The jacquard fabric BENSALEM made of a linen-cotton blend, however, has a delicately contrasting and striped look. It was made in Italy in a GOTS-certified weaving mill.
Italy has been an important center of Europe’s textile tradition since as early as the 13th century, and has been a stronghold of innovation in the recycling of woolen fabrics since the 19th century.
In the recycled cashmere quality BURDWOOD with its striped design in earthy shades, innovative meets traditional and Italian know-how meets British understatement. An upholstery fabric that is both firm and soft, inspiring a wide range of uses.
SUPERB BIRD FLOWN
The basic fabric of SUPERB BIRD impresses with a particularly dry and natural linen feel, which is visually supported by the fine movement and flamé effect of natural linen.
And the promise of look-and-feel is kept, because SUPERB BIRD FLOWN is a GOTS-certified fabric and therefore free of toxins and produced in a socially responsible way.
Three things come together in this article that would probably never have found each other otherwise: the medieval Boutis technique interpreted as a jacquard of linen and cotton, the arrangement of a print designed by Al Eklund in 1958 showing birdcages, and the legend of an opera singer who died in a shipwreck in 1784 and who is said to still eke out an existence as a ghost on the uninhabited island of Rosevear southwest of England.
ROSEVEAR is therefore a true conversation piece. But especially because this handcrafted quality with subtle two-tone coloring is made in a traditional Italian GOTS-certified weaving mill.
Paradise interpreted as lush foliage that stands vividly in space through a two-colour interplay of background and foreground. The all-over motif was digitally printed with a GOTS-certified reactive ink onto a cotton base produced in the Better Cotton Initiative (BCI) programme, which requires neither pre-treatment nor post-treatment.
This innovative technology from our traditional textile printer in the North of England is not only water and energy efficient, but also produces particularly high light fastness and durability results.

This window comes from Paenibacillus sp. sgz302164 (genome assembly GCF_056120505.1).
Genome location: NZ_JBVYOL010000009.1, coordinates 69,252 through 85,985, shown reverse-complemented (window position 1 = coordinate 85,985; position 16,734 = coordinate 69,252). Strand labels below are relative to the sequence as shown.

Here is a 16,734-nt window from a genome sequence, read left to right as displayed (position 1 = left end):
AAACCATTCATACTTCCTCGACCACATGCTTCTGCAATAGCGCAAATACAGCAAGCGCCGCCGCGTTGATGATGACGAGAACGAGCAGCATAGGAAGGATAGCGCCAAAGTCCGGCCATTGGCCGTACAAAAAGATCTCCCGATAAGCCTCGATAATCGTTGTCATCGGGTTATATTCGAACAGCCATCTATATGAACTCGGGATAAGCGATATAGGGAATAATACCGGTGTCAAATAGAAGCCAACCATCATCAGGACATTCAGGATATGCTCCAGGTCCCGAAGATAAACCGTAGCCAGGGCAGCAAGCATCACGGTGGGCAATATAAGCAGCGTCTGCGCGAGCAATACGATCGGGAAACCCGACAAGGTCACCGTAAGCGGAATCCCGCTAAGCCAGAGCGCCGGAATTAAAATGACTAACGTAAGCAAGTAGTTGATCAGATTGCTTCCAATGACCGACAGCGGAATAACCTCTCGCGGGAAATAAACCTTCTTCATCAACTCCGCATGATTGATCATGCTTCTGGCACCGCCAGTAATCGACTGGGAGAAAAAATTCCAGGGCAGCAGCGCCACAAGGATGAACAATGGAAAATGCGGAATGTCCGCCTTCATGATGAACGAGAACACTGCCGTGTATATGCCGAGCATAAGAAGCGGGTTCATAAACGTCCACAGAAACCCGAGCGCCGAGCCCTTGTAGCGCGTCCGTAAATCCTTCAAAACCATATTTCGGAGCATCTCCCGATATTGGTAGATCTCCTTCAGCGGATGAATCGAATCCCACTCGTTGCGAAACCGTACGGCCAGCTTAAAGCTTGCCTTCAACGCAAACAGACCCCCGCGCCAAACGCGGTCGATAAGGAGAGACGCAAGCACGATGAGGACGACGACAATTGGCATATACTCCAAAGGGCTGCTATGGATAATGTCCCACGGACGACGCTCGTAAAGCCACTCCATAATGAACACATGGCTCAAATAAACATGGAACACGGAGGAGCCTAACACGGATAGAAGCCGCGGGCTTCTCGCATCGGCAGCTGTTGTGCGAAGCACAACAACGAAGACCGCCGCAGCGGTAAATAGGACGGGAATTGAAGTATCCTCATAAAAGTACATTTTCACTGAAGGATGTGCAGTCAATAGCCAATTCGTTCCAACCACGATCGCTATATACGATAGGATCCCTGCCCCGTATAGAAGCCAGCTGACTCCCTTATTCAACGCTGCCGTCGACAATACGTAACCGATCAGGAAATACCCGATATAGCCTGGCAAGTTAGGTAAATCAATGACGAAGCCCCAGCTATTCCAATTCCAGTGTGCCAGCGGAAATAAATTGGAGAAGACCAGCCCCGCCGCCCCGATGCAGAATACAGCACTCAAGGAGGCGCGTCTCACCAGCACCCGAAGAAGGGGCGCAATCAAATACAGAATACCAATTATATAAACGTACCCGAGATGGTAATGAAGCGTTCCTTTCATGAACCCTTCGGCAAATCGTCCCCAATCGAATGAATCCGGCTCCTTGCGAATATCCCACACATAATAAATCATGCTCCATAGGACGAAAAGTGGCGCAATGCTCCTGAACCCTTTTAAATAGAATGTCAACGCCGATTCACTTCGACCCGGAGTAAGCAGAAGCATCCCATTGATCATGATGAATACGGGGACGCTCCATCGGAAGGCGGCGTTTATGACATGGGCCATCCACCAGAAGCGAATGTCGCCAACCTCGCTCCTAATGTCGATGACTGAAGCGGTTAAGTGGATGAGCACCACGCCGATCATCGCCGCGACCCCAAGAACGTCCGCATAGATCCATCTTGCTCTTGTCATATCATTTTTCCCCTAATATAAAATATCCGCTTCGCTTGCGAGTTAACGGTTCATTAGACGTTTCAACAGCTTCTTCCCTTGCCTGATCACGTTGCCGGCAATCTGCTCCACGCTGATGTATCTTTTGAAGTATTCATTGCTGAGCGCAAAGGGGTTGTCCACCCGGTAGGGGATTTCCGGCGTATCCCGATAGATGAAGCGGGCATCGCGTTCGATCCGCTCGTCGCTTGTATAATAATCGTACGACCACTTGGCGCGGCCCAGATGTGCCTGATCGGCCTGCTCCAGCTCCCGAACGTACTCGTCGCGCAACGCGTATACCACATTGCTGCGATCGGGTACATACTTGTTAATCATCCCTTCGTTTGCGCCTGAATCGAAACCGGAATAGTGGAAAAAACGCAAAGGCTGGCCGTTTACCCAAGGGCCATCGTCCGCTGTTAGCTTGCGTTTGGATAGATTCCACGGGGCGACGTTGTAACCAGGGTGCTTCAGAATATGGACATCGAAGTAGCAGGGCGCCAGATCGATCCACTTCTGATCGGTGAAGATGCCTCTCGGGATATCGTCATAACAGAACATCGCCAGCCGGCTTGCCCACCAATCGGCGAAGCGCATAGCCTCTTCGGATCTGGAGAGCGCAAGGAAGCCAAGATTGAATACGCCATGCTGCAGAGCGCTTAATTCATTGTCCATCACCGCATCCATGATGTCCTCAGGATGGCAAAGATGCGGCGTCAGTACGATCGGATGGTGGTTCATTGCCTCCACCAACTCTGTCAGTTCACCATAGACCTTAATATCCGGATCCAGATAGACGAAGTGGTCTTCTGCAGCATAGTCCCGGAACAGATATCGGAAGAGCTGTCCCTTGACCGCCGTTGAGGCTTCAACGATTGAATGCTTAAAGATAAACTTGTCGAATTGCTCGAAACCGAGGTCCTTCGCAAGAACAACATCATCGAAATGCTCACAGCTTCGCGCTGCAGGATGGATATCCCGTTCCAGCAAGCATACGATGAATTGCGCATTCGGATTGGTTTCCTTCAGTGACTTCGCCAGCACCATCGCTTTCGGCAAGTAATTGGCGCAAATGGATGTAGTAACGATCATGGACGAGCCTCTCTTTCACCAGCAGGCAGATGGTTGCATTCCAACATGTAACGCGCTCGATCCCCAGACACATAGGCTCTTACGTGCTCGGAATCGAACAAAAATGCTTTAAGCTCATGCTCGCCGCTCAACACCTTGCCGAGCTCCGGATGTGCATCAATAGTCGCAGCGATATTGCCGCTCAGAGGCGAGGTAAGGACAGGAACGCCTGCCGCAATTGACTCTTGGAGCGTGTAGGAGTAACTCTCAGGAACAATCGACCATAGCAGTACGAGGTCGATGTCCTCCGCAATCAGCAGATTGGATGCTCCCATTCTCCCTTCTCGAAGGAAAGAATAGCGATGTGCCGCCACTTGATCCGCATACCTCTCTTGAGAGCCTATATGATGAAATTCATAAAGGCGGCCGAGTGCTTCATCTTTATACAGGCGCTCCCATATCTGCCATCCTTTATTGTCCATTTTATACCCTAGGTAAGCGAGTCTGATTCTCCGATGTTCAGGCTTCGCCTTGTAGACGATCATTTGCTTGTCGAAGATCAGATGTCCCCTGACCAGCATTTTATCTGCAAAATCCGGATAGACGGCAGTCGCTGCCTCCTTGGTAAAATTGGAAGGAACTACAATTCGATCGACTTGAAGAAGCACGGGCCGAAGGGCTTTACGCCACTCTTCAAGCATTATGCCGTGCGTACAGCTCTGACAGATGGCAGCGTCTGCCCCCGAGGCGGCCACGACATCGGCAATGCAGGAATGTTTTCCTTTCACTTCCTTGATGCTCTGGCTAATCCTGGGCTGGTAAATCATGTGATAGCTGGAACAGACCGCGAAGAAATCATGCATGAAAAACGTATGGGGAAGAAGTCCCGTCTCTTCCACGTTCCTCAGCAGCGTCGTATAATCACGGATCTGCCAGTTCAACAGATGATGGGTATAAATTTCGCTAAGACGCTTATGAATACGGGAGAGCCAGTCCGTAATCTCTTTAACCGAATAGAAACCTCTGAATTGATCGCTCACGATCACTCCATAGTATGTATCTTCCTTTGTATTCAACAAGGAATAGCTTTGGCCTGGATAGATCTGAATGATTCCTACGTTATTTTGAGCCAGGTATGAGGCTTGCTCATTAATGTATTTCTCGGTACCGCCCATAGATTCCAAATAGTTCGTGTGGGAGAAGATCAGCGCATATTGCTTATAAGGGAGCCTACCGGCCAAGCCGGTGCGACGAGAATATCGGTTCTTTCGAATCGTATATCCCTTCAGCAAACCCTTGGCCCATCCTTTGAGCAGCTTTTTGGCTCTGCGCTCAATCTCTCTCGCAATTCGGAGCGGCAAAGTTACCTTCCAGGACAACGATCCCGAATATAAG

Aristotle mentioned it, Christopher Columbus is said to have rested on it and no less than seven bishops and a few followers are said to have founded a new civilization on it. Its sand is interspersed with silver, they say. But the island of Antilia never existed.
The ANTILIA fabric, on the other hand, appears like a shimmering silver sand dune with its organic pattern. From cultivation to finished product, this item was traditionally produced in Belgium without the use of pesticides and with significant water savings compared to cotton. The result is a linen fabric as soft as a duvet and as resilient as a lightweight upholstery.
Halfway from Hawaii to Australia lies the small island of Howland, whose little fame is mainly due to the aviation pioneer Amelia Earhart who in 1937 wanted to be the first person to circumnavigate the world at its greatest extent. On Howland, she made a stopover – and remained lost forever.
In the collection, HOWLAND is one of the few items with synthetic content. A mixture of recycled cotton and recycled polyester combined with linen was the deciding factor. The result is a dense yet soft herringbone that looks natural in earthy tones and almost sporty and functional when you choose a bright color.